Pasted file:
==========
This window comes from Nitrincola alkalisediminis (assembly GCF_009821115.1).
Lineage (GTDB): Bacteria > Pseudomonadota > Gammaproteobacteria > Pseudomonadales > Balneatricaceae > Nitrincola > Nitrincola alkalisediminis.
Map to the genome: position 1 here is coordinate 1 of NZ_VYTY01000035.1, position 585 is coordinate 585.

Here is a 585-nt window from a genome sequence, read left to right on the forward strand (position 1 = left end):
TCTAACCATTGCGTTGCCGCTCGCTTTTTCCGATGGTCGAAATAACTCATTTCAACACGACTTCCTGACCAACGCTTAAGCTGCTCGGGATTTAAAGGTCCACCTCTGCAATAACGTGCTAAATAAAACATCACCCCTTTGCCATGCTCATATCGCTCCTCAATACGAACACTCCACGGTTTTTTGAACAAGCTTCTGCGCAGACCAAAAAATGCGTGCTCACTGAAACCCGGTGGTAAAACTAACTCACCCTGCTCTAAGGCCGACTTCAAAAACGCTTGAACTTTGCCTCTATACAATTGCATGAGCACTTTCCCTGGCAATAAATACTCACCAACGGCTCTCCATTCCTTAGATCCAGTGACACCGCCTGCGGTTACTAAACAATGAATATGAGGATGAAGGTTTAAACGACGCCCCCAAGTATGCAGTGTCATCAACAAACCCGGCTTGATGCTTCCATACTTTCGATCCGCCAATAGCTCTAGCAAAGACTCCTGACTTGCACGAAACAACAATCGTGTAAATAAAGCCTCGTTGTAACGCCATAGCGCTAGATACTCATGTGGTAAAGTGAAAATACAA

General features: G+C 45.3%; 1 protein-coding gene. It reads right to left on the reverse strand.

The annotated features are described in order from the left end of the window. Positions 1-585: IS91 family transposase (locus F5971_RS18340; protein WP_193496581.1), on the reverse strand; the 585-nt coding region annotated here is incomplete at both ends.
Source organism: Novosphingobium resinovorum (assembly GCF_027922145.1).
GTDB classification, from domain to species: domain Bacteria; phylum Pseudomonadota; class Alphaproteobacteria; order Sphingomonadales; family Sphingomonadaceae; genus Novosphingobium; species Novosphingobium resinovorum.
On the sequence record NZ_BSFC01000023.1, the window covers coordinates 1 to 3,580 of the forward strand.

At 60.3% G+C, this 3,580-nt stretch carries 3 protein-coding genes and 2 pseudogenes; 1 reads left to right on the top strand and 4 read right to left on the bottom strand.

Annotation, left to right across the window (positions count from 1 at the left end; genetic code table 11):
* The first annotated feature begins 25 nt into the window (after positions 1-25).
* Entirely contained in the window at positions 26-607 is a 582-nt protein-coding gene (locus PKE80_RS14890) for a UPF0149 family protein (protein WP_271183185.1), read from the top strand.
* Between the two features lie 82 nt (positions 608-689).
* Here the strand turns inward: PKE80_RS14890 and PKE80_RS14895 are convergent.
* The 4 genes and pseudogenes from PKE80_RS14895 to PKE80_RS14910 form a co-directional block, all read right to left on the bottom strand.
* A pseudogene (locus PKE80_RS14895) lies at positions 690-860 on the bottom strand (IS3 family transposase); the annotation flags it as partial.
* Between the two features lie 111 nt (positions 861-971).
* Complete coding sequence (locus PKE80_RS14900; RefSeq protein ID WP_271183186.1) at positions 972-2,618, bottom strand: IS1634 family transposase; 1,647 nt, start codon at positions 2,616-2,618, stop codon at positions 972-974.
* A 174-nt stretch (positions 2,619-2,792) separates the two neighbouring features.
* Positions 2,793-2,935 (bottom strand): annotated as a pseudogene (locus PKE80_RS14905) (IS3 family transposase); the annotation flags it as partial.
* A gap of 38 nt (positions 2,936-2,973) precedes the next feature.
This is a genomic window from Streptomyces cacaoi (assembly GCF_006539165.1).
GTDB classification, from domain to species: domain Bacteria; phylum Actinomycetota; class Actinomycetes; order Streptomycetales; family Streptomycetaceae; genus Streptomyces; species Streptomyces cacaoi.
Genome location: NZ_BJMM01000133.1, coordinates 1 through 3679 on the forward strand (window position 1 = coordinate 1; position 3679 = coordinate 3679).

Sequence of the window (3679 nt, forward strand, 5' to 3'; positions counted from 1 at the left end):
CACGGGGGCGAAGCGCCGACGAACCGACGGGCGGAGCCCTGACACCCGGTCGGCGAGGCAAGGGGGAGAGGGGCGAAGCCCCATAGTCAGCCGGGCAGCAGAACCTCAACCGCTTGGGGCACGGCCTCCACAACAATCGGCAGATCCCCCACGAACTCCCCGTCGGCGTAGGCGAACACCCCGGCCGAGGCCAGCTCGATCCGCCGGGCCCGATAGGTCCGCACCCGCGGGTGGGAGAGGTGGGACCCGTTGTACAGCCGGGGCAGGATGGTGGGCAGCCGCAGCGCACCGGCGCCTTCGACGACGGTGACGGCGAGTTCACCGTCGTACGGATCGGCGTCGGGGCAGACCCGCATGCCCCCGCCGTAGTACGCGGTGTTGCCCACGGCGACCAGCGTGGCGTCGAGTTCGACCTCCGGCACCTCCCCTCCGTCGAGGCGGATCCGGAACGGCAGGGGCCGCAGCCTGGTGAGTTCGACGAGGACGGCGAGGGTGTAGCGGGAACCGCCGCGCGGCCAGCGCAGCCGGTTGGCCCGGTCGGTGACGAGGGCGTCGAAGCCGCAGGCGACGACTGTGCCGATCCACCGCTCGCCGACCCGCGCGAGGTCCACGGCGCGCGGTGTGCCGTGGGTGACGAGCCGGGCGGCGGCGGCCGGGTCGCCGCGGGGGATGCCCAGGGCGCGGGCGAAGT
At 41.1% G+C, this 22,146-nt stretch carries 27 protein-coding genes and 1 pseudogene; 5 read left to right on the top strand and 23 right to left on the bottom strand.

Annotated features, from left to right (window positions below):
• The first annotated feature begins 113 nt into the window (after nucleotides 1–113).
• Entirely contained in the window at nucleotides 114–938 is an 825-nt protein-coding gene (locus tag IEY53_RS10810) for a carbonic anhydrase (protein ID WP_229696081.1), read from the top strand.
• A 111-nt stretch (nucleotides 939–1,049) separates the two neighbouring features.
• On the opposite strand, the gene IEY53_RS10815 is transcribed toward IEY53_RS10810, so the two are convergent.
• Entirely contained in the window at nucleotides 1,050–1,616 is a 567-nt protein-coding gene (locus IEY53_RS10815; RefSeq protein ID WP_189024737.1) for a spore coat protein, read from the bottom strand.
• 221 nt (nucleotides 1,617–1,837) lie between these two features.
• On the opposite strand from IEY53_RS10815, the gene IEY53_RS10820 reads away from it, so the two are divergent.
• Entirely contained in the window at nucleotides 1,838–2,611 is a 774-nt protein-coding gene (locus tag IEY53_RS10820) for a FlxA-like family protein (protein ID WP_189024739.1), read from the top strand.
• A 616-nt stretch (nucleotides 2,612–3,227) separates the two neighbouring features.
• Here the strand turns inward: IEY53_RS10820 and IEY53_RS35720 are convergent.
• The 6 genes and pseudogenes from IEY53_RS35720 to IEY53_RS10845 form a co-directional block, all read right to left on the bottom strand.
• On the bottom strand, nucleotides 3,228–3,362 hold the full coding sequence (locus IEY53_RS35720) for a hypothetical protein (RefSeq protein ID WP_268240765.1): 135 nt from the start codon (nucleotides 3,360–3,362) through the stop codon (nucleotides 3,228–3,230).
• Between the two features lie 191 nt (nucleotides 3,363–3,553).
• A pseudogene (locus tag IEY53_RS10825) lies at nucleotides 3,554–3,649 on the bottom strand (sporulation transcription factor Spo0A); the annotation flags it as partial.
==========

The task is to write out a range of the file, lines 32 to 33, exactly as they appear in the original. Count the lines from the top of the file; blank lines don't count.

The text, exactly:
• Entirely contained in the window at nucleotides 114–938 is an 825-nt protein-coding gene (locus tag IEY53_RS10810) for a carbonic anhydrase (protein ID WP_229696081.1), read from the top strand.
• A 111-nt stretch (nucleotides 939–1,049) separates the two neighbouring features.